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Old Forester 1910 'Old Fine Whisky' Kentucky Straight Bourbon Review



This twice-barreled bourbon comes to us from the legendary lineup of Old Forester 'Whiskey Row' bourbons. I've long wondered how I'd rank this up against 1920 - a whiskey I know and love. I've always thought this to be the more tannic sister to that release, but never ventured into a writing anything down on this bottle.


Old Forester's website describes the history behind this release, saying:

On October 22nd. 1910, a fire on the bottling line halted production of Old Forester. Mature whisky ready to be bottled, instead was stored in a secondary barrel. What emerged was a delightful whisky, remarkable enough to become an entirely new expressions – Old Fine Whisky.
Today mimicking this historic bottling, this unique expression of Old Forester has undergone a second barreling, granting it exceptional character, a smooth and sweet flavor and a clean, crisp finish. Entering the second barrel at a low 100 proof allows more of the sweet wood sugars to dissolve into the whiskey. 1910 Old Fine Whiskey is the fourth and final expression of the Whiskey Row Series, presented at 93 proof.

A cult favorite experiment is to mix this in equal parts with 1920 to create '1915'; let me know if the comments if you have ever tried that & if I should give it a go too!


 

Company on Label: Old Forester Distilling Company (owned by Brown-Forman)

Whiskey Type: Bourbon

Mash Bill Percentages: 72% Corn, 18% Rye, 10% Barley

Proof: 93°

Age: NAS

Further identification: This is the old style label 1910 that had the words 'Old Fine Whisky' overlayed with the explanation body of text


 

Nose: I can smell the candy sweetness coming off this glass from quite a distance. Port wine ladened oak and marshmallow jump out at me first. Leather, plum and raspberry sit in the nostrils strongly with a hint of something synthetic tying everything together. A swirl of the glass releases a huge wave of black pepper, chocolate and allspice. Nutmeg settles back in quickly after the explosive effects of the perturbations of the glass subside. A glutton for punishment, I swirl again... This time drying vanilla and heavy charcoal char jump out at me. It is so drying it stings the back of my throat slightly, forcing a sip of water before even getting into tasting. Light, tranquil raspberry continues to be the dominant fruit. Let's jump down into a sip now.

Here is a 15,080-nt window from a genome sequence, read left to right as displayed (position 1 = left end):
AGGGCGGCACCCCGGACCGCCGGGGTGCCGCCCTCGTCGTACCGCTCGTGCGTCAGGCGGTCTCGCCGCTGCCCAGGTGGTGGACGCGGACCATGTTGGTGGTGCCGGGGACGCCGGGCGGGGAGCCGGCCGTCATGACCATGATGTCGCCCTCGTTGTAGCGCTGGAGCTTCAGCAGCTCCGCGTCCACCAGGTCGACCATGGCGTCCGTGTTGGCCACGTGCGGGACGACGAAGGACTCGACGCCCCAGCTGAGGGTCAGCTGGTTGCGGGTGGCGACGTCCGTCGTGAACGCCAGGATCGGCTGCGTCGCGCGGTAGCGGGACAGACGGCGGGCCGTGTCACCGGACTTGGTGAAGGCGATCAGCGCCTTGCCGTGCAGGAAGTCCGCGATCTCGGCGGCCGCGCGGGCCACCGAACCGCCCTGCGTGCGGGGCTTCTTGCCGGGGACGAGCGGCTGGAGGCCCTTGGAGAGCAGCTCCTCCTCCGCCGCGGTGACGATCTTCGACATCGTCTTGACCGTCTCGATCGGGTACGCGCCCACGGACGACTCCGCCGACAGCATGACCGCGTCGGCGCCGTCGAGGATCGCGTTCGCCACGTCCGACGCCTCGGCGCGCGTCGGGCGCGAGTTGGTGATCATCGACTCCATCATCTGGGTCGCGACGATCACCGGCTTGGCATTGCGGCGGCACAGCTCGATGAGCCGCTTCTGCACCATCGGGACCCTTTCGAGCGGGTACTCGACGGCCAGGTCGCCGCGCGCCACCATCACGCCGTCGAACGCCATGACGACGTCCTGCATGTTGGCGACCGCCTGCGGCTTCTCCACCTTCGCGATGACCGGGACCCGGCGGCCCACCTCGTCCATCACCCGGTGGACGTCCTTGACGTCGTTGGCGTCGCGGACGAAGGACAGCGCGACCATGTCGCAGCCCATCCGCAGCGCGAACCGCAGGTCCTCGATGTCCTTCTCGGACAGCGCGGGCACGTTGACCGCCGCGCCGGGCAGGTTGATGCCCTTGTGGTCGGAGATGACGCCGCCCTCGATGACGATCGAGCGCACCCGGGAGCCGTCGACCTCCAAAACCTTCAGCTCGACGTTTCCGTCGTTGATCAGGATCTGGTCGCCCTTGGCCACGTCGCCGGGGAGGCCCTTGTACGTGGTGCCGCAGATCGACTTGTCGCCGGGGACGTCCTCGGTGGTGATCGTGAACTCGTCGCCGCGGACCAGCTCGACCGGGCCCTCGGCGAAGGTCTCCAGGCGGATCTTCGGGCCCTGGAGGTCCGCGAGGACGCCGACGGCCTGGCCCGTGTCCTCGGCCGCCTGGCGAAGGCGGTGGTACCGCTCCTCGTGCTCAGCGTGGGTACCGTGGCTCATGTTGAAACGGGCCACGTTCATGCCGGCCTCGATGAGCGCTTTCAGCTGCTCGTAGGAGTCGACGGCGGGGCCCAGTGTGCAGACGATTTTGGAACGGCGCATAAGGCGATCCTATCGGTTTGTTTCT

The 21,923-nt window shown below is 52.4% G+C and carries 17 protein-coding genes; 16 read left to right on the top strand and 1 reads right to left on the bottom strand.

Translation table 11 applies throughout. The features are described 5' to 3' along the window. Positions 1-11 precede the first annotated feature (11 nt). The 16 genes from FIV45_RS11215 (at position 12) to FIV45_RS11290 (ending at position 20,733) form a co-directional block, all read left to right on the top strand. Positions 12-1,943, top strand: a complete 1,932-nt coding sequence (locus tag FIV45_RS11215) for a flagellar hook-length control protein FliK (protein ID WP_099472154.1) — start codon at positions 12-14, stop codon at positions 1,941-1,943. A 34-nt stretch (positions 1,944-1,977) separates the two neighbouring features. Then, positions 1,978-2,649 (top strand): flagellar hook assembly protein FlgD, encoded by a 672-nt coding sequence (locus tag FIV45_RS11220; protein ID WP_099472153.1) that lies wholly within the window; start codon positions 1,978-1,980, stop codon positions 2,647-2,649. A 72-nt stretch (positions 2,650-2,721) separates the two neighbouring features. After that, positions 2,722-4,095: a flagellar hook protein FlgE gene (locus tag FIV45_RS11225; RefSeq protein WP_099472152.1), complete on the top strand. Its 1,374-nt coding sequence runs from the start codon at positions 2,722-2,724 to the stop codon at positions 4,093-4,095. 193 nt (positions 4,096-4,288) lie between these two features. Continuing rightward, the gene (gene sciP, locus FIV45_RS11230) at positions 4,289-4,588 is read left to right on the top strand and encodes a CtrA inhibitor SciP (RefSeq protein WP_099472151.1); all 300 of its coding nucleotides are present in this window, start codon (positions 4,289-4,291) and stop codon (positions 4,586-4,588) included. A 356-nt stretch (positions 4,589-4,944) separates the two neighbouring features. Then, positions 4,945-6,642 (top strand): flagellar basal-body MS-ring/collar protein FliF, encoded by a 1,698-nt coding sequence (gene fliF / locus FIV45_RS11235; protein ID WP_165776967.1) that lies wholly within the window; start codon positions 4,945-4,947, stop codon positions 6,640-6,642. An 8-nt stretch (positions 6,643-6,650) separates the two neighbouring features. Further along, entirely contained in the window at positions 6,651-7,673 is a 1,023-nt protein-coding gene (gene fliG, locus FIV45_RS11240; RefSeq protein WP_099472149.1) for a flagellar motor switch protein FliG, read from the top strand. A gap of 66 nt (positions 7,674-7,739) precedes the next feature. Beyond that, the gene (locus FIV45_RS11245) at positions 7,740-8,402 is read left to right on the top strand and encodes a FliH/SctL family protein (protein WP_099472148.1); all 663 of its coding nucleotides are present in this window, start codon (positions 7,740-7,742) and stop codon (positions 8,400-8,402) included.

Returning I continue to find a lot of wood tones. A dusty funk forces me to sneeze. Herbal green tea with just a hint of lemon begins to sit in the low glass. The empty glass smells metallic alongside honey and overnight oats.


Palate: This is incredibly fruit forward on first sip. I get creamy plum, raspberry and dried cherries. The linger is short and drying as the nose was also eliciting. Another sip is quite tannic with dark jams interlacing with herbal notes now. A slight raisin flavor introduces a new found spice I wasn't prepared for. Nutmeg meets butter... oddly. Again I return to a plum, raspberry and cherry medley as the glass starts to get lower. My last sip is all wine tannins and chocolate. Dry cornbread, plum and molasses mix nicely in the linger which is still short despite having a handful of sips to build up some backbone.


 

Rating: 3/5


While there is great volume of flavors on this pour and a nice array of different characteristics a whiskey drinker can pull out of this pour, I don't think the overall storyline of this glass is quite cohesive. It seems to just throw things at you at any given moment and never feels like it has a true purpose. I think whiskey drinkers new and old can find something to love in this glass, but I couldn't see it as my personal daily sipper (hence why I am still drinking the old label before they updated their artwork!). Let me know below if you agree or disagree with my rating. Cheers!

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